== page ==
One of the fastest growing line items in Maine local government budgets is employee health insurance. Maine municipalities that provide health insurance coverage to their employees have experienced double-digit rate increases in premiums over the past few years and there is no relief in sight. One contributing factor to rising health insurance premiums in our state is cost shifting from health care providers to private payers because of Medicare shortfalls.

The majority of Maine's cities and towns participate in a group, self-insured program, the Maine Municipal Employees Health Trust (MMEHT). The Health Trust provides health insurance to over 9,000 local government employees and retirees from Kittery to Fort Kent. Including dependents, the Trust covers nearly 22,000 Maine individuals.

While the Health Trust offers Maine's local governments the administrative and group purchasing advantages of a pooled health plan, it cannot shelter its members from the many factors driving health care costs and premiums nationally and in Maine. In 1999, Health Trust members experienced an average 11% increase in health premiums. In 2000, the average premium increase was 12% and for 2001 that average increase has jumped to 24.5%. Double-digit rate adjustments are expected for the foreseeable future. For 2001, the Trust projects that its per participant (employee) per month health claim costs will be nearly $460, ten percent higher than last year. Between 1999 and 2000, the Trust's total prescription drug costs increased by nearly $2 million. Prescription drug claims now account for 19% of the Trust's total health claim costs. 

Recommended Action:

According to the Maine Hospital Association (MHA), Maine continues to rank at the bottom of the list of 50 states in terms of reimbursement as a percentage of what it actually costs our hospitals to provide care to older and disabled citizens covered by Medicare.

The Balanced Budget Act of 1997 included $340 million in reduced Medicare payments to Maine hospitals. Over the past two years Congress has restored some of these cuts and recent action will reduce the BBA '97 cuts by more than $80 million. Municipal officials appreciate these efforts. Because the Medicare portion of revenues for Maine hospitals is so significant, any shortfalls in the program require hospitals to increase their charges to other payers, like local government employers.

While municipal officials recognize that the Medicare reimbursement shortfall is but one of many contributing factors to our health care cost crisis, it is a factor that can be mitigated, especially in light of the enormous federal surplus. We urge the members of the Congressional delegation to continue their efforts to increase the level of Medicare reimbursement to Maine's hospitals and other health care providers.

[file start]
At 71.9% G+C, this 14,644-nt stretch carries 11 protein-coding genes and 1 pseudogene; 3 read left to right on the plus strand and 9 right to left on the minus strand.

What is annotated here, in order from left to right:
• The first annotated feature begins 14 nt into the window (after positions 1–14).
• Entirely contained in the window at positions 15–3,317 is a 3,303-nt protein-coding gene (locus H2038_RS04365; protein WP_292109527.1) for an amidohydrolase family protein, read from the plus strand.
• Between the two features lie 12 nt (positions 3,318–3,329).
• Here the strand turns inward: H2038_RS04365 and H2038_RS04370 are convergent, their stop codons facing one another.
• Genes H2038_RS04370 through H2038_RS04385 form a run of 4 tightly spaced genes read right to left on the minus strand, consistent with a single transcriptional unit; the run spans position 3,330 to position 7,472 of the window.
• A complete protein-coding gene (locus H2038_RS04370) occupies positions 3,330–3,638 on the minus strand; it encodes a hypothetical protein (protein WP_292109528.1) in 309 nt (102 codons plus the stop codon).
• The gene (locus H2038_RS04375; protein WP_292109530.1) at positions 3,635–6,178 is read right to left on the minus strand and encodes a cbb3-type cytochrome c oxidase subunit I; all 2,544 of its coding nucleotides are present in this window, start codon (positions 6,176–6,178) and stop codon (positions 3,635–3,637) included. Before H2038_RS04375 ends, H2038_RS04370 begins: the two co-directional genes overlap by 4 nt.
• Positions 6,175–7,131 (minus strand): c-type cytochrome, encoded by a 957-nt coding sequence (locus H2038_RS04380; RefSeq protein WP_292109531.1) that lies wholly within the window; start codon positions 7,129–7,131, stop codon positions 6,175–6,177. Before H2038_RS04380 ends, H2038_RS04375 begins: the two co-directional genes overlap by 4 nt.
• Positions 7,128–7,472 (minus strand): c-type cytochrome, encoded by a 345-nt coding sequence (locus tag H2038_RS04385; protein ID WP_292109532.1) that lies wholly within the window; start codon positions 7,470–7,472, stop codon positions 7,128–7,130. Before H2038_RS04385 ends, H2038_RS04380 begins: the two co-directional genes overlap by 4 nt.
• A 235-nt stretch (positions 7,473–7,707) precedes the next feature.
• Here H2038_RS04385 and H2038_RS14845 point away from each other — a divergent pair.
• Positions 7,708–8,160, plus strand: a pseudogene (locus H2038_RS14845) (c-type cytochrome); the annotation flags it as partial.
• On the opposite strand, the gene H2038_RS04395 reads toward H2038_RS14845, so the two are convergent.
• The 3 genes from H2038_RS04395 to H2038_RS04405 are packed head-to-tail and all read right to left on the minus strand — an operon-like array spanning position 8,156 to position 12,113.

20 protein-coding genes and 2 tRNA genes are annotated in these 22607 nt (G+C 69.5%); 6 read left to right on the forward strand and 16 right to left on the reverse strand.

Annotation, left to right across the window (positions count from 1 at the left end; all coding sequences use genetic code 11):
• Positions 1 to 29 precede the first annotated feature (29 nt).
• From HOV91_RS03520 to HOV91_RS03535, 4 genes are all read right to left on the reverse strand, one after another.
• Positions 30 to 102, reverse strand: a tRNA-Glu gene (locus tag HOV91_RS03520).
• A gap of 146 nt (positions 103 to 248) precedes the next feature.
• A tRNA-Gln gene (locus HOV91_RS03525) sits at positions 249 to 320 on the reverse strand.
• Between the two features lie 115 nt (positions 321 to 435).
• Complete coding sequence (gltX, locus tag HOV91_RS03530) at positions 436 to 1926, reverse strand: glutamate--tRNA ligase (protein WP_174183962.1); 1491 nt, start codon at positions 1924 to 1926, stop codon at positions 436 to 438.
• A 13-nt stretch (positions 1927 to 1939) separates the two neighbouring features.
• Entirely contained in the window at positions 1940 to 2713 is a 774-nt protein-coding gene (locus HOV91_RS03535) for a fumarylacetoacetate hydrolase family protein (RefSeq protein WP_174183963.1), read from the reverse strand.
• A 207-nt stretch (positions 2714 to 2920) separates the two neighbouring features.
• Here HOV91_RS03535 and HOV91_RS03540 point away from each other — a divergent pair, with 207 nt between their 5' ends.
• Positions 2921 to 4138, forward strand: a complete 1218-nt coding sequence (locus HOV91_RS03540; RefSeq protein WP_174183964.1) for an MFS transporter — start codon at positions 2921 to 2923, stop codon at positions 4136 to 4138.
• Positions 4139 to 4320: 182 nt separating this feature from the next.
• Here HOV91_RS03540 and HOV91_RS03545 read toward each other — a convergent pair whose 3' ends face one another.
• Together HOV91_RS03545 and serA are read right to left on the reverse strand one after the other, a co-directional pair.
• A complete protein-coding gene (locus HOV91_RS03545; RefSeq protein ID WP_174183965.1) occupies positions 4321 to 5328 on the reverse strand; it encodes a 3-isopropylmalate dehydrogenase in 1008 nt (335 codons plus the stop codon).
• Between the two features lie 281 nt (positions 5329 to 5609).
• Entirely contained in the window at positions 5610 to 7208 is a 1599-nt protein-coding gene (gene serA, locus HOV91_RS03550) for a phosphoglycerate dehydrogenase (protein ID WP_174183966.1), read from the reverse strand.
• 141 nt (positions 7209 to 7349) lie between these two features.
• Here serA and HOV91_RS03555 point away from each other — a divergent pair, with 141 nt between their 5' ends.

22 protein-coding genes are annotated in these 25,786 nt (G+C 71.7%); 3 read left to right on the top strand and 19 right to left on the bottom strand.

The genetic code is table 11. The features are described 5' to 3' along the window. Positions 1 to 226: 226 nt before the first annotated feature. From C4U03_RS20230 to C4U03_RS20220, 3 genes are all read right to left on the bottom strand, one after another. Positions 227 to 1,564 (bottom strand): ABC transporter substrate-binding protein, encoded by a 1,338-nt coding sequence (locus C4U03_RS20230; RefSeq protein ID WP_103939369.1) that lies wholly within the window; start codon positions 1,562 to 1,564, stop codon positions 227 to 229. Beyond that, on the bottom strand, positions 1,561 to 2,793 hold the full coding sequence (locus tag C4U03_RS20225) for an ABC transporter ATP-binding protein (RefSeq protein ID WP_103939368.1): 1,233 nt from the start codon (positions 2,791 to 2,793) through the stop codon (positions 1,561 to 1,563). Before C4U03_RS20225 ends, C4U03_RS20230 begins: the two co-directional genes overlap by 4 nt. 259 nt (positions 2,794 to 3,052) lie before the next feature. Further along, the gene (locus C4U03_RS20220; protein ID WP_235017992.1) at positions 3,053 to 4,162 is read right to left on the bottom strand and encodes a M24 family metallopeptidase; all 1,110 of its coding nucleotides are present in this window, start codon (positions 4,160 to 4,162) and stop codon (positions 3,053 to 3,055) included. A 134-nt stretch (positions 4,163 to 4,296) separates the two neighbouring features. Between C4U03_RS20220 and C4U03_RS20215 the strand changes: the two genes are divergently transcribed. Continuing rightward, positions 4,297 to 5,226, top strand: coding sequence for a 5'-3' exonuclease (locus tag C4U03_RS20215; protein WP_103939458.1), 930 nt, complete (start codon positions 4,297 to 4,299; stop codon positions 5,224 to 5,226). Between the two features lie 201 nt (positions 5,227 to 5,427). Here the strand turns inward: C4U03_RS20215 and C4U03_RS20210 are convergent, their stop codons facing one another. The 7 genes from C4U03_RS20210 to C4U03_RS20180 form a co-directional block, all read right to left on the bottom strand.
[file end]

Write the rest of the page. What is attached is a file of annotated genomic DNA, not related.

The State of Maine has earned the title of Vacationland by providing residents and nonresidents alike with miles of scenic shoreline, beautiful mountains, and winter recreational activities. Maine follows only Alaska, California, and Texas in states with the most land dedicated to recreational purposes. 

Alaska has 3,289,000 acres dedicated for recreation. California follows with 1, 356,000 and Texas has 629,000 acres. Currently, Maine has 587,000 recreational acres. This acreage is comprised of shorelands, mountains, and the Allagash Wilderness Waterway. Maine has one federal park, Acadia National Park, and 32 state parks. According to the Maine Forest Service, 89% of Maine's land area is forested.

In Maine, a recent proposal to create a new federal park, called the Maine North Woods, has stirred up much debate. The proposed park would encompass 3.2 million acres of forest land. The east-west boundaries of the park would run from Millinocket to the Quebec border. The north-south border of the park would run from Greenville to Clayton Lake. Park boundaries would subsume Moosehead Lake and the Allagash Wilderness Waterway. Though the park would surround Baxter State Park, it would remain a separate entity. If the park were created, it would be the second largest park in the lower 48 states, second only to Death Valley National Park totaling 3.4 million acres. 

Creation of the proposed park would be a considerable financial burden on municipalities in this geographic region. Land removed from the municipal tax rolls and placed under federal control causes a strain on municipal revenues.

Under the Payment In Lieu of Taxes (PILOT) program, the federal government is required to pay the incredibly low fee of 75 cents per acre of federal land per year. This 75-cent fee is a set figure that does not correspond to the increased valuation of the land. Under PILOT, the federal government is also required to pay 1% of the Fair Market Value of the land, but this payment is limited to a 12-year term subsequent to the date of acquisition of the land. 

This federal obligation, like many other federal mandates, often falls short of the required 1% of Fair Market Value. For example, Bar Harbor is the home of Maine's only federal park, Acadia National Park. The Park occupies approximately 40% of the town's land. Bar Harbor received reimbursement in the amount of $15,692 in 2000. For the last several years, reimbursement checks have come with the disclaimer that the government realizes that the municipalities are entitled to larger shares, but due to the lack of financial resources, they are unable to meet their obligation. 

Recommended Action: